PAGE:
Thursday, July 16, 2015

My Philosophy of Life (for Brian Miller)

When I was 7
my first poem
was published
by the Fullerton News-Tribune.

I was inspired
by a late-night
tv sermonette
themed
“people are to love
and things are to use.”

It was the first time
I remember pondering
purpose, meaning.

(My grandmother
had the clipping,
ragged and worn,
in her wallet
when she died
25 years later.)

Then came
the long silence
between that poem
and trying to listen
for the voice of God.

Hearing nothing,
I embraced
and espoused atheism,
becoming a
material empiricist.

I embarked on
a life of modest
hedonism,
a suburban epicure.

It made life so rich,
so vibrant,
but ultimately,
it felt empty.

I needed a place
for all my gratitude,
for the roses,
the orgasms,
and the pizzas.

In all those
experiences
I was connecting
to something grander,
something not material,
something divine.

Eventually,
God and I
found each other,
and surprisingly
my philosophy
hasn’t changed much:

Why are we here?
To love
and take care
of one another,

just as God loves
and takes care of me,
and just as I try
to love and take care
of God.

[Written for the great dversepoets.com and my friend, Brian Miller.  Congratulations on getting your Master’s Degree!]

21 comments:

  1. oh wow - love that your gramma carried it in her wallet for so many years... must have meant much to her... def. people are to love... so much healing in this as well... glad you and god found each other - i'm madly in love with him - ha

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  2. To love and be loved. If we love the shepherd we will feed his sheep. I think he asked Peter this three times to redeem each of his denials. Our roads to faith are not th st much different.

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  3. I love the personal share..to finally find and realize that Love and God are important to our lives. Those silence can be traumatic years. And the ending lines moved me ~

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  4. Beautiful, Buddhah...how many take the long road before returning home only to find they learned everything they every needed was with them already or close at hand.

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  5. This is awesome!!!

    I love the center section:

    "I embarked on
    a life of modest
    hedonism,
    a suburban epicure. ...

    I needed a place
    for all my gratitude,
    for the roses,
    the orgasms,
    and the pizzas."

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  6. So good to hear that you always knew the joys of hedonism led to empty corridors, & sad echo in dark chambers. There are a myriad of paths to enlightenment, & God has many names; but your beloved grandmother had the right idea; cherish & love each other with the ferocity of rogue angels.

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  7. Finding that poem in your grandmother's wallet must have been a real mind/heart/soul blower. Such precious love! Yes indeed. Love others as we love ourselves, the ultimate realization of truth. And the things you listed under gratitude - how they made me smile.

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  8. I love this and the way our philosophies can come full circle and still stay the same.

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  9. Full circle--but with added experience. I love it when the mystical component is as almost touchable as the print on a worn out news clipping. Love is always the answer.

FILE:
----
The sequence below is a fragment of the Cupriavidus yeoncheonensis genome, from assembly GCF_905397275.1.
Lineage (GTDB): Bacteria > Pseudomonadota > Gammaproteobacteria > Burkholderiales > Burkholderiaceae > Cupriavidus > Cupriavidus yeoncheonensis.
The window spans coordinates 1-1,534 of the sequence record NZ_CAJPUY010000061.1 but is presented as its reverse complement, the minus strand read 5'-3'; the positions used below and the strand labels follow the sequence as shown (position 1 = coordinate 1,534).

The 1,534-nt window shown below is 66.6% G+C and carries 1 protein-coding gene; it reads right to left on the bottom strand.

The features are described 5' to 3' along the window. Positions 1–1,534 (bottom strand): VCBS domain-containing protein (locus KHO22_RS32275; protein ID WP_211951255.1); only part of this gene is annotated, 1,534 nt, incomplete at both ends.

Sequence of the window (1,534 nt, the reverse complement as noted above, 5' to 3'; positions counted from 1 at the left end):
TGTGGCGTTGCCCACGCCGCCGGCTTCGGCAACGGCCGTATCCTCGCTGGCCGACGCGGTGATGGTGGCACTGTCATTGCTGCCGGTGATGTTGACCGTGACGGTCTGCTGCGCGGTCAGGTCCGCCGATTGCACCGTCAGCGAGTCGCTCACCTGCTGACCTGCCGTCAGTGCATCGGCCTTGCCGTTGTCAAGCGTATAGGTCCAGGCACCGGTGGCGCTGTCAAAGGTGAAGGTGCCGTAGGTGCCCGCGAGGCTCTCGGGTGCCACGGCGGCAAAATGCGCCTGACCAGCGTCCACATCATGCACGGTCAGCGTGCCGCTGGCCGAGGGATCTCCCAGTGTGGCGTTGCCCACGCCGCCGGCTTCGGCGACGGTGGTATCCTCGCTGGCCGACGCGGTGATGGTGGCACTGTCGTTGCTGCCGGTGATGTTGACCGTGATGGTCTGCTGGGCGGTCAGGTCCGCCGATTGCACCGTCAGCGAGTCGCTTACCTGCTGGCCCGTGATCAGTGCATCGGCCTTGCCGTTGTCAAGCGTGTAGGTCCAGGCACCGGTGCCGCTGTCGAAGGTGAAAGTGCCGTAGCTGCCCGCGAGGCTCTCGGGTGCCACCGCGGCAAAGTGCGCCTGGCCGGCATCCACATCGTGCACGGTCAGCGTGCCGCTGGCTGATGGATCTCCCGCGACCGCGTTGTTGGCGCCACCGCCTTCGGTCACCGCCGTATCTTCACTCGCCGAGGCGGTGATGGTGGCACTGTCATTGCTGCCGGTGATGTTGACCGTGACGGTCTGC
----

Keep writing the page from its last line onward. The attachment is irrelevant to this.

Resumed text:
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  10. Eventually,
    "God and I
    found each other,
    and surprisingly
    my philosophy
    hasn’t changed much:". Finding God and allowing him to find you is the best thing that can happened to everyone.

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  11. "To love" is the ultimate meaning of life and of course not to make a show of it...your grandma's story touches deeply...

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  12. Loved this! Such a noble philosophy :D
    Beautifully penned!

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  13. Connection.. ultimate truth
    of a life
    well
    spent..:)

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  14. "I needed a place for all my gratitude." How I wish I had written this line! This whole poem, in fact., which is simply wonderful.

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  15. Thanks for sharing your philosophical journey of life. To love and be loved - that is a grand philosophy to end with. Peace, Linda

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  16. Philosophy does turn us round and round, doesn't it. Ultimately, it does come down to love. What we give. And if we are lucky, what we receive. Thank you.

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  17. So wonderfully expressed, B. Love and care.
    I enjoyed this stanza:

    I needed a place
    for all my gratitude,
    for the roses,
    the orgasms,
    and the pizzas.

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  18. ack... I just lost my comment... anyway, the short and sweet is 'I like this a lot" esp., the part Sara mentioned and the ending!

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  19. I so agree with your philosophy. There are so many distractions that steer us away from the simplicity of life.Glad you found your way back.

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  20. This is cool, Mosk. I liked reading about your journey and especially how God and you found one another. One couldn't ask for anything more.

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  21. A very good philosophy, simply and beautifully expressed.

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